I understand that he might complain, but why the fuck is he doing it this way ?Random interview, talking trash but not giving any specific details. I think if someone starts some issue which he doesn't like, claims it is a problem, then I would like to hear some solutions how to make it better.

Matt01
01-15-2012, 01:24 PM
How does a shorter schedule help the lower ranked players who don't go deep in tournaments week in and week out?


Shorter season = more rest for the top players.

More rest for the top players = less injuries for the top players.

Less injuries for the top players = more tournaments for the top players.

More tournaments for the top players = more fans at the tournaments.

More fans at the tournaments = more money for the ATP.

More money for the ATP = more money that can be distributed to the lower ranked players.

tennis2tennis
01-15-2012, 01:25 PM
Why don't you look up the numbers for yourself if you are interested? :rolleyes:

I don't think you know how debate work - you made the arguement not me - its up to you not me to back it up!

tennis2tennis
01-15-2012, 01:26 PM
I get the feeling a lot of the “cut the season brigade” have no grasp of just how monumental that move is for players who are just about breaking-even with their expenses year-in-year out.

The problem is that here in MTF we predominantly discuss the careers of the elites that we lose grasp with reality and just how expensive tennis really is…

I’d urge some people to watch the documentary “Journeymen” by Geoff Grant & Mark Keil and what the top tournaments mean for their earning and livelihood ..making it to Round 1 say in Miami ($7,000) might seem like pocket change for Rafa and Murray but for the lower players can cover their expenses …they live hand to mouth - bunk together in hostels -- and count every penny …and they have to stay longer in cities ‘cause they have to qualify to get into the tournaments …belive it or not majority of the players on the tour are not subsided by their federations or have endorsement deals with Nike and KIA

timafi
01-15-2012, 01:28 PM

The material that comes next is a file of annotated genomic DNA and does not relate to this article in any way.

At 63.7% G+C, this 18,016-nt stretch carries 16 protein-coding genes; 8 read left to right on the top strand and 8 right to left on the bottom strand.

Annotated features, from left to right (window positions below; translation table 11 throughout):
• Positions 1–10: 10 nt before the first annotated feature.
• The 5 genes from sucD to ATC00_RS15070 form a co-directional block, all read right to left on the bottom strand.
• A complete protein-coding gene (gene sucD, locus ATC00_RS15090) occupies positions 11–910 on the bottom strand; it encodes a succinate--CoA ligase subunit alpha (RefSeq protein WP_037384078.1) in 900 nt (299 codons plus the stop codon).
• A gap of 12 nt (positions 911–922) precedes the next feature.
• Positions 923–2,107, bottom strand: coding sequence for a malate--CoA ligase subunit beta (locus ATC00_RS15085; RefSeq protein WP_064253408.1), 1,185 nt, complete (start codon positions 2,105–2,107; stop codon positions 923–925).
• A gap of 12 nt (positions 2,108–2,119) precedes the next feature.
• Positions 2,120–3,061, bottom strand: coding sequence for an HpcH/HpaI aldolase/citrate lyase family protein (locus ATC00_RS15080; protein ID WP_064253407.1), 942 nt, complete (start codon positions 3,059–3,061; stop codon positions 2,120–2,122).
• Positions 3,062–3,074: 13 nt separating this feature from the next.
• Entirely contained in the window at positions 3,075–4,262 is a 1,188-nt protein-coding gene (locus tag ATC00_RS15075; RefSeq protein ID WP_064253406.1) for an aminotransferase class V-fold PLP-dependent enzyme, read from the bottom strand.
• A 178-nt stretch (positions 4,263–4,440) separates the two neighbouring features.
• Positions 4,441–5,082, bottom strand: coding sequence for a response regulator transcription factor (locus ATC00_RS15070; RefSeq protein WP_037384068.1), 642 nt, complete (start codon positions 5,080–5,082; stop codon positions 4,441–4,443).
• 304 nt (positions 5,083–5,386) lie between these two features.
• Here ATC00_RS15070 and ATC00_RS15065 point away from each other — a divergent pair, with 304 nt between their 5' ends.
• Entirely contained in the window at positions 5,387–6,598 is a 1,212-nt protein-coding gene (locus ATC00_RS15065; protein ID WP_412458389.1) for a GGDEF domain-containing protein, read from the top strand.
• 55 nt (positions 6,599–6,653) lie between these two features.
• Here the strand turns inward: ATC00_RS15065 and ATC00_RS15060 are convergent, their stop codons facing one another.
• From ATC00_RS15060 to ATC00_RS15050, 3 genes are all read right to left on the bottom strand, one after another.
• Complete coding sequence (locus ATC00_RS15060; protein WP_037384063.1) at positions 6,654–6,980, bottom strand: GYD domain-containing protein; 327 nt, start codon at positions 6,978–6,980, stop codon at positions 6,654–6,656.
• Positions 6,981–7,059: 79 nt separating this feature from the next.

Nadal has got to be out of his fucking mind to think that he can play every fucking week and run down every fucking ball to the point were he destroyed his knees all by himself and has to take daily care of those knees and then turn this around and blame his fuckery on Federer :rolleyes: :spit:

where is the fucking logic in playing every week when your body says NO MAS! At some point when do you put health and quality ahead of ranking points and money?

Shinoj
01-15-2012, 01:29 PM
How does a shorter schedule help the lower ranked players who don't go deep in tournaments week in and week out? They have a living to make too. And how do you shorten the season without getting rid of tournaments? Schedule 4 per week? Who wants that? And if you do get rid of some, which ones? Everyone will have a different opinion on which tournaments deserve a spot in the schedule and which ones don't. Plus how easy would it be to get rid of tournaments? Look what it cost the ATP just downgrading Hamburg and moving it in the schedule. Not an easy thing to do.

Make lesser tournaments mandatory then.

To me the ideal length of the season or the number of tournaments would be what happened till US Open last year. The Top players at that time Nadal and Djokovic were in top shape till that tournament. And they faltered after that.

Scrap Indian Well or Miami. Play the indoor leg after the US Open. End the Season ending before November and then give a two month off season. The non mandatory events can happen on or after November. The Top players can get a rest for two months and the lesser players can earn their dollars on the non mandatory events.

Matt01
01-15-2012, 01:31 PM
I don't think you know how debate work - you made the arguement not me - its up to you not me to back it up!


BS. I'm just posting my opinion and not doing a scientific reasearch. If you want the exact numbers, look them up for yourself or ask me politely.

Looner
01-15-2012, 01:32 PM
Shorter season = more rest for the top players.

More rest for the top players = less injuries for the top players.

Less injuries for the top players = more tournaments for the top players.

More tournaments for the top players = more fans at the tournaments.

More fans at the tournaments = more money for the ATP.

More money for the ATP = more money that can be distributed to the lower ranked players.

I know this point is lost on you and other Nadal fans with the same attitude but you're only talking about TOP players. Do you think you'll see a Federer or a Nadal if I don't know how many players in I don't know how many countries did not try to aim for the tennis top and compete therefore increasing the number of tournaments, the sport's popularity and giving the TOP guys the rewards they get. Seriously think about this or at least make an attempt to do so.


BS. I'm just posting my opinion and not doing a scientific reasearch. If you want the exact numbers, look them up for yourself or ask me politely.

Your opinion is exactly that. And without facts to support it, it is as uninformed as that of your idol and target of your wet dreams. You have no argument here. Post away BS but do not expect anyone to actually listen to crap like this, much like how Fed does not listen to your idol's BS.

tennis2tennis
01-15-2012, 01:32 PM
Shorter season = more rest for the top players.

More rest for the top players = less injuries for the top players.